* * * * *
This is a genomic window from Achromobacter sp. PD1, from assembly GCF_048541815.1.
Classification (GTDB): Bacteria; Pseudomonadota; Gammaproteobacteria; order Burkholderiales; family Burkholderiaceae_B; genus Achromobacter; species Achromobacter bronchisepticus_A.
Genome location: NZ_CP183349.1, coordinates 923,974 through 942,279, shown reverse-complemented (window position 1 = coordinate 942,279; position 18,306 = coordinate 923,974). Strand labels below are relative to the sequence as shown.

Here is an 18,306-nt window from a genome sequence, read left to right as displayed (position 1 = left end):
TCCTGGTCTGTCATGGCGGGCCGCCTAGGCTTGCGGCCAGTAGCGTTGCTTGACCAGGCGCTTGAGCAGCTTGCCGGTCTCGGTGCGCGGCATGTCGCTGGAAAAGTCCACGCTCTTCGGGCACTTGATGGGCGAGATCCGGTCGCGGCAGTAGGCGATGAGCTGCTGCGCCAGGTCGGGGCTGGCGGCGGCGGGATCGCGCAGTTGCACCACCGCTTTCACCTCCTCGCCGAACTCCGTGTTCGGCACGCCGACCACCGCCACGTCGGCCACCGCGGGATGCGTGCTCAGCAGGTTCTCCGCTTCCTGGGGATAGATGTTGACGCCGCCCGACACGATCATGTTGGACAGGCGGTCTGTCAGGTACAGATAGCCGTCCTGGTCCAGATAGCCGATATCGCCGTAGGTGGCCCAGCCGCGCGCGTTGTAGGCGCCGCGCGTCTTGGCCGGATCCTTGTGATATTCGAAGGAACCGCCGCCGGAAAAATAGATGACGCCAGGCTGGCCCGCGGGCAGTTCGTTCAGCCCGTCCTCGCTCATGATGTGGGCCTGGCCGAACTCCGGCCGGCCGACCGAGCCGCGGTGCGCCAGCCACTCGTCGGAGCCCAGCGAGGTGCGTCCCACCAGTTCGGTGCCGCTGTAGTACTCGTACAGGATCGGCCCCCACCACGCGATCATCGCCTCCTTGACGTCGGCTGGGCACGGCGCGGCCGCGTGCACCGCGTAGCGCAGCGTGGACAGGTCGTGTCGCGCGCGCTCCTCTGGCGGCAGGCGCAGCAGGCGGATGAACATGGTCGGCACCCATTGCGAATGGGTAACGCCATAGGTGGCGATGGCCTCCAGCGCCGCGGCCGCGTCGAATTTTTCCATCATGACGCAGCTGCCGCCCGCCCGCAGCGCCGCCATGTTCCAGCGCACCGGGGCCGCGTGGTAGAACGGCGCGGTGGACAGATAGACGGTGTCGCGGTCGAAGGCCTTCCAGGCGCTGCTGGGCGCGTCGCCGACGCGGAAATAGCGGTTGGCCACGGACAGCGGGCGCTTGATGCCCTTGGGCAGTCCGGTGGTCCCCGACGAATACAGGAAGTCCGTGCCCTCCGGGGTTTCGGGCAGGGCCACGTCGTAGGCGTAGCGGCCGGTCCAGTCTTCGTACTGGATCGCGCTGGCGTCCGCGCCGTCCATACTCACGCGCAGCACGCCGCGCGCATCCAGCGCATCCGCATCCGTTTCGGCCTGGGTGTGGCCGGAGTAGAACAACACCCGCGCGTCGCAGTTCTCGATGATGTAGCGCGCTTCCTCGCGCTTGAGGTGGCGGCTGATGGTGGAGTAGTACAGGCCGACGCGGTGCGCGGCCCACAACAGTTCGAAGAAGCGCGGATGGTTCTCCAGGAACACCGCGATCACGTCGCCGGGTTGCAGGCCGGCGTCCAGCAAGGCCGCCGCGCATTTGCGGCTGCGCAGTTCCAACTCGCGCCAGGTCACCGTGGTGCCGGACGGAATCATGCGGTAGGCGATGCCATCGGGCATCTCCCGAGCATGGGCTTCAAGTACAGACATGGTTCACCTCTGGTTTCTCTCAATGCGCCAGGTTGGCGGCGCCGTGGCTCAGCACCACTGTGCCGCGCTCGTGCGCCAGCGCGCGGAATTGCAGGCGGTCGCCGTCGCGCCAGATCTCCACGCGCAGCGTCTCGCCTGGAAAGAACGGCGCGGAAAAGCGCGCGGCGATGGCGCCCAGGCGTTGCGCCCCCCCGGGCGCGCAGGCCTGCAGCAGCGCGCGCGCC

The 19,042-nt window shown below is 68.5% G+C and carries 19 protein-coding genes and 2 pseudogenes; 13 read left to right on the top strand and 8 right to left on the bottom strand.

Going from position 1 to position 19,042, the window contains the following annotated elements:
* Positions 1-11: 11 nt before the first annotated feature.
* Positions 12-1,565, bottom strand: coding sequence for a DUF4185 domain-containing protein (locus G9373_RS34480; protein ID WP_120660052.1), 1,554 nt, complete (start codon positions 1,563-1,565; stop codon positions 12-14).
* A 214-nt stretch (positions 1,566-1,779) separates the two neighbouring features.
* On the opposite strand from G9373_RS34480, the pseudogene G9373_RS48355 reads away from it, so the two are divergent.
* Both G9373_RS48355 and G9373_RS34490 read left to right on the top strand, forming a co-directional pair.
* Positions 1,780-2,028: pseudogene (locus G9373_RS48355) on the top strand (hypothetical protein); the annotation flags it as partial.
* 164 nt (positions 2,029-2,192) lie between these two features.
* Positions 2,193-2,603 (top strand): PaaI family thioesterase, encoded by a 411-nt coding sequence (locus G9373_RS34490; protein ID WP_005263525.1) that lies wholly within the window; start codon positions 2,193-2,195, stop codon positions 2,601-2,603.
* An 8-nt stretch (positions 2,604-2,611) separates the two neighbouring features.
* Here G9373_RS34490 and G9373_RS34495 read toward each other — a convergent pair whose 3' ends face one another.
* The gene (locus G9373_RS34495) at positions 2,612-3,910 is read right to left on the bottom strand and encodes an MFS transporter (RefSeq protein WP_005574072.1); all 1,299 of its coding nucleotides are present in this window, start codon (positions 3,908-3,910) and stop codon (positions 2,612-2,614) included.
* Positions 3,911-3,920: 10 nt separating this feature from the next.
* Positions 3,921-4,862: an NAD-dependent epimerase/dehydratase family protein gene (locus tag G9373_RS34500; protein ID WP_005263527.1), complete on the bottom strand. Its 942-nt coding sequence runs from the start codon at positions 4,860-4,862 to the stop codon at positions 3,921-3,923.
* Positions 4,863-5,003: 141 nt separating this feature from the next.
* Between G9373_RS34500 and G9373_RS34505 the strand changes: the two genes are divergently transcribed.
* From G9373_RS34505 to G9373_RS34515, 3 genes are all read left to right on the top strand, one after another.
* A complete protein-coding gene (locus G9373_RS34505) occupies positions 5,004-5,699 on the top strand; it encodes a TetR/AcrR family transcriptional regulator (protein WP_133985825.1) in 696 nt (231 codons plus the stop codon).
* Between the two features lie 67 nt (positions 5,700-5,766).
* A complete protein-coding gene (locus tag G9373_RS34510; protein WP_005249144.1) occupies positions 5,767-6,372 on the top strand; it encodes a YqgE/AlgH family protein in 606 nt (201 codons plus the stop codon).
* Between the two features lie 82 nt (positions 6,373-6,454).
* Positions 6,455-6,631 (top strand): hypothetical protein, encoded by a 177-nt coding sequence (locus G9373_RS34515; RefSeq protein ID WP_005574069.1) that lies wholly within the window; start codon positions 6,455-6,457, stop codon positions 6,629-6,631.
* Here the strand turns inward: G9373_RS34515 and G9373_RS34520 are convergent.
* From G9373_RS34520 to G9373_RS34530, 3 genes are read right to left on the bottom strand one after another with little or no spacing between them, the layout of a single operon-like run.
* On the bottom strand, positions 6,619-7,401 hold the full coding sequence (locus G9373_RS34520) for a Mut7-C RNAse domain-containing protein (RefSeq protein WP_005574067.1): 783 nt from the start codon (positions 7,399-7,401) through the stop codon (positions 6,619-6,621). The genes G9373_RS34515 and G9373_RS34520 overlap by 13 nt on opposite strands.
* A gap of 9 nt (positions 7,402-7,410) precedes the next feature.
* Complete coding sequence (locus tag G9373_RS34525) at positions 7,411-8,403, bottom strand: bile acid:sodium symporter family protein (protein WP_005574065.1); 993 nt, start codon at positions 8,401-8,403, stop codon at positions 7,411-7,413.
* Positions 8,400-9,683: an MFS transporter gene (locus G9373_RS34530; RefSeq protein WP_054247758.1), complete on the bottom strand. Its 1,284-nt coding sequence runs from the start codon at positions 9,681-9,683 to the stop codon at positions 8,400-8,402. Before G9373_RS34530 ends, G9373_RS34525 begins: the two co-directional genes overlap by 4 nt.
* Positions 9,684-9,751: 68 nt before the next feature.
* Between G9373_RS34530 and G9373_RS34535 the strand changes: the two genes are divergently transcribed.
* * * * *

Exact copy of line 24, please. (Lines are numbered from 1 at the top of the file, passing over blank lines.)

* A complete protein-coding gene (locus G9373_RS34505) occupies positions 5,004-5,699 on the top strand; it encodes a TetR/AcrR family transcriptional regulator (protein WP_133985825.1) in 696 nt (231 codons plus the stop codon).